Hospitals consider pre-payment to stem unpaid bills

Friday January 17 2020

hospital

Heads of hospitals say lack of funds has forced them to take drastic measures for the sake of survival. PHOTO | FILE 

ARAFAT MUGABO
By ARAFAT MUGABO
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Hospitals are seeking ways such as a pre-treatment surcharge on patients to stem losses resulting from patients failure to pay bills and delays by RSSB to pay mutuelle de sante claim.

As an example, Ruhengeri Referral Hospital recently announced that patients seeking health services should pay a caution fee of Rwf10,000 for Mituelle de sante holders, Rwf20,000 for holders of other insurances, while non-insured patients have to pay Rwf50,000 to be attended to.

Upon learning of this, Jean Marie Vianney Gatabazi, the Governor of Northern Province – where this hospital is located - denounced the decision, saying that it should be withdrawn because it is against the Rwandan laws regarding access to health services.

Heads of some public hospitals have said lack of funds to facilitate the hospitals have forced them to take drastic measures for the hospitals to survive.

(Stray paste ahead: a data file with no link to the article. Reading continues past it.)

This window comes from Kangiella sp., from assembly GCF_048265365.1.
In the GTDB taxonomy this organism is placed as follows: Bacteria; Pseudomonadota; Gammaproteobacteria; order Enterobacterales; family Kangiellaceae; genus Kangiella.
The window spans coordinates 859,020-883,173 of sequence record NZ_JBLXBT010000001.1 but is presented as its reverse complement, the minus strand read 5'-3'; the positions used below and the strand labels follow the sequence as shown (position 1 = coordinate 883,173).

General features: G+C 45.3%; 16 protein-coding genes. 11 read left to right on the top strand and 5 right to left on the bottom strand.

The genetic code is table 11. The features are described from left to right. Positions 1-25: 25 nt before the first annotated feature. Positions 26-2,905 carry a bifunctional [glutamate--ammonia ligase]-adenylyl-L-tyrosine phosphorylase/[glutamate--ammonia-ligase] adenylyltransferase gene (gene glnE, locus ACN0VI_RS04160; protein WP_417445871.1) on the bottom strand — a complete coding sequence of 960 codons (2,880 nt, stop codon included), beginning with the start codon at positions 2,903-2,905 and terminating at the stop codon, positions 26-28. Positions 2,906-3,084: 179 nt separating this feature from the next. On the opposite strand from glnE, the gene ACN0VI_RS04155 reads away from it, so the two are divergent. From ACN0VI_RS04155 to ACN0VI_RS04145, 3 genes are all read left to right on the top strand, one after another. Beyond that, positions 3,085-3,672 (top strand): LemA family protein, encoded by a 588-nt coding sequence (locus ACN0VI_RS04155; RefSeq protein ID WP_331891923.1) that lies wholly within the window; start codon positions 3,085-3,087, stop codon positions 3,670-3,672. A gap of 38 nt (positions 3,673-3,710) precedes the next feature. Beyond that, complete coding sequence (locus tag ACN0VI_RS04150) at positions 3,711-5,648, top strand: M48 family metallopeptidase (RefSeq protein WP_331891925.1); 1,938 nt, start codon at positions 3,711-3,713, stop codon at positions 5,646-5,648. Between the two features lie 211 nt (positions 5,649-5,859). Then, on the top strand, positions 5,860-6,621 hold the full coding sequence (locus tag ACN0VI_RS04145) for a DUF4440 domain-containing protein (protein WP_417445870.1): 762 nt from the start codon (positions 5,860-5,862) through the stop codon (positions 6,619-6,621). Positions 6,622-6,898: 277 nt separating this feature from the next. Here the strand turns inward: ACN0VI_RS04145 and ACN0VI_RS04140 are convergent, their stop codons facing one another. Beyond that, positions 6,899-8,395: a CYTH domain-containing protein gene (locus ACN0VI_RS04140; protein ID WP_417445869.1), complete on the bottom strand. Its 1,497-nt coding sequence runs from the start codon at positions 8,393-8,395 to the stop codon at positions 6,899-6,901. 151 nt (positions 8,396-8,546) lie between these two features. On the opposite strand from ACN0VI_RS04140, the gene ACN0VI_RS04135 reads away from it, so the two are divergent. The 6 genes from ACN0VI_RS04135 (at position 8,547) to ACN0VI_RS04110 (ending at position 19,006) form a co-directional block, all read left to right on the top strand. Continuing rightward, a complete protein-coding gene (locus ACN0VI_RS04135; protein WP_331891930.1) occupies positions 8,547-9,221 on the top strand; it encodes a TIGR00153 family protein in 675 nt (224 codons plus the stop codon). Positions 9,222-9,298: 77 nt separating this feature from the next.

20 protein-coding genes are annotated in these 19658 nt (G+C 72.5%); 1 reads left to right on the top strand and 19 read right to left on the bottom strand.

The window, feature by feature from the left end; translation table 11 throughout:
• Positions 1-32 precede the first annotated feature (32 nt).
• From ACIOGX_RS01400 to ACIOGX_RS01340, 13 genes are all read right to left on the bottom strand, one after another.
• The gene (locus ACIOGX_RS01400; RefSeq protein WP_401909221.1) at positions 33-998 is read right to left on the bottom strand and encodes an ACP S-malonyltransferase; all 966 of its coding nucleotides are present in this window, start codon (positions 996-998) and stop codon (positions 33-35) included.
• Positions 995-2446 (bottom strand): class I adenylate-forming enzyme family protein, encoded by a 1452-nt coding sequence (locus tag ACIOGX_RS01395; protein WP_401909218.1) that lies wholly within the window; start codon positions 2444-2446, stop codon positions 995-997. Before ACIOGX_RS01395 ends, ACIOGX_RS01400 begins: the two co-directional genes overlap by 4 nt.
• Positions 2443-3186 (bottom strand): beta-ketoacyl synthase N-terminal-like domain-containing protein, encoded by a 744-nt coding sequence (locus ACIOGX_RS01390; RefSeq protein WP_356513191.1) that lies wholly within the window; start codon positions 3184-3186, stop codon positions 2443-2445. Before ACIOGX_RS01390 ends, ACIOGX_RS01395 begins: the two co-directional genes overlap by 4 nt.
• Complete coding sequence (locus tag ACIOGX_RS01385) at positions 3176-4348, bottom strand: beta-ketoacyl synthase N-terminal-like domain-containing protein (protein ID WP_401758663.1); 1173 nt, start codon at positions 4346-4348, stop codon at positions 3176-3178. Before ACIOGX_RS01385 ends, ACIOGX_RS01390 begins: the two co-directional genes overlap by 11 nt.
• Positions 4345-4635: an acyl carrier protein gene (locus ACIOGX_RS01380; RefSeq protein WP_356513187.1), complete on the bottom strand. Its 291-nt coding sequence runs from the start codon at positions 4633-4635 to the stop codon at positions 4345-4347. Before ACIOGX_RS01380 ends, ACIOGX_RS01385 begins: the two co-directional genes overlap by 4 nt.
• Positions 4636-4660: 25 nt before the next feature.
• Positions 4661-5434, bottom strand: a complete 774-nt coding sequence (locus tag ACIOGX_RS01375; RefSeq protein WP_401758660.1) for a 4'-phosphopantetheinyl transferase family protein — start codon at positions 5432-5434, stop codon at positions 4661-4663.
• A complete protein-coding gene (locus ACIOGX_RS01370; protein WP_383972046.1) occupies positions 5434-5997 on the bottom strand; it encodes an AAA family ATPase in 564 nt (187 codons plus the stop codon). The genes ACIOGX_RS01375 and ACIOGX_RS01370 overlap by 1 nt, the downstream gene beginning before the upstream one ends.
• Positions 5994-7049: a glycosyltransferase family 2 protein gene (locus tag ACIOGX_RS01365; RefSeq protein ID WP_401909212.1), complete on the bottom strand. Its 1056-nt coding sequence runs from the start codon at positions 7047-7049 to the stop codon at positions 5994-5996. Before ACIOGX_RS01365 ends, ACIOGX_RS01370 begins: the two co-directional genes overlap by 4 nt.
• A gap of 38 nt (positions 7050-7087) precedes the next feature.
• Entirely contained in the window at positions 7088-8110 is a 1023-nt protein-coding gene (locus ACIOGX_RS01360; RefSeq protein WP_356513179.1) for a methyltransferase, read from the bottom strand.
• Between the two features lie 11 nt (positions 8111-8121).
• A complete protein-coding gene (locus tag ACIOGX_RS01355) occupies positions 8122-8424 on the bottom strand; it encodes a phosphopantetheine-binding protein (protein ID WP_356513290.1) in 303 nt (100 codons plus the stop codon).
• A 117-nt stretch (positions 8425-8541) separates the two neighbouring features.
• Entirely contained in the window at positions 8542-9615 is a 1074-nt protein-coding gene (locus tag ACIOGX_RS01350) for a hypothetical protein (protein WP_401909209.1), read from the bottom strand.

The director-general of Ruhengeri referral hospital Dr Philbert Muhire, said they came up with the decision after realizing that patients were disappearing from the hospital without paying their bills.

“Losses resulting from patient’s failure to pay the bills, arrears, and delays by the District to provide funds on time put the hospitals in critical condition to provide necessary health services, “said Dr Muhire.

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The problem of arrears, delays of insurance funds meant for all public hospitals from Rwanda Social Security Board (RSSB) does not only affect Ruhengeri hospital but ostensibly common in all public referral hospitals in the country.

Although there have been many healthcare reforms over the years, and a willingness for government to extend financial risk protection and service coverage for the poor and vulnerable groups, there still gaps to be fixed.

These reforms include the free provision of Mutuelle de santé, to the poor people in the first Ubudehe category, free family planning services and free vaccination of endemic and epidemic diseases in parts of the country and accessible public health facilities.

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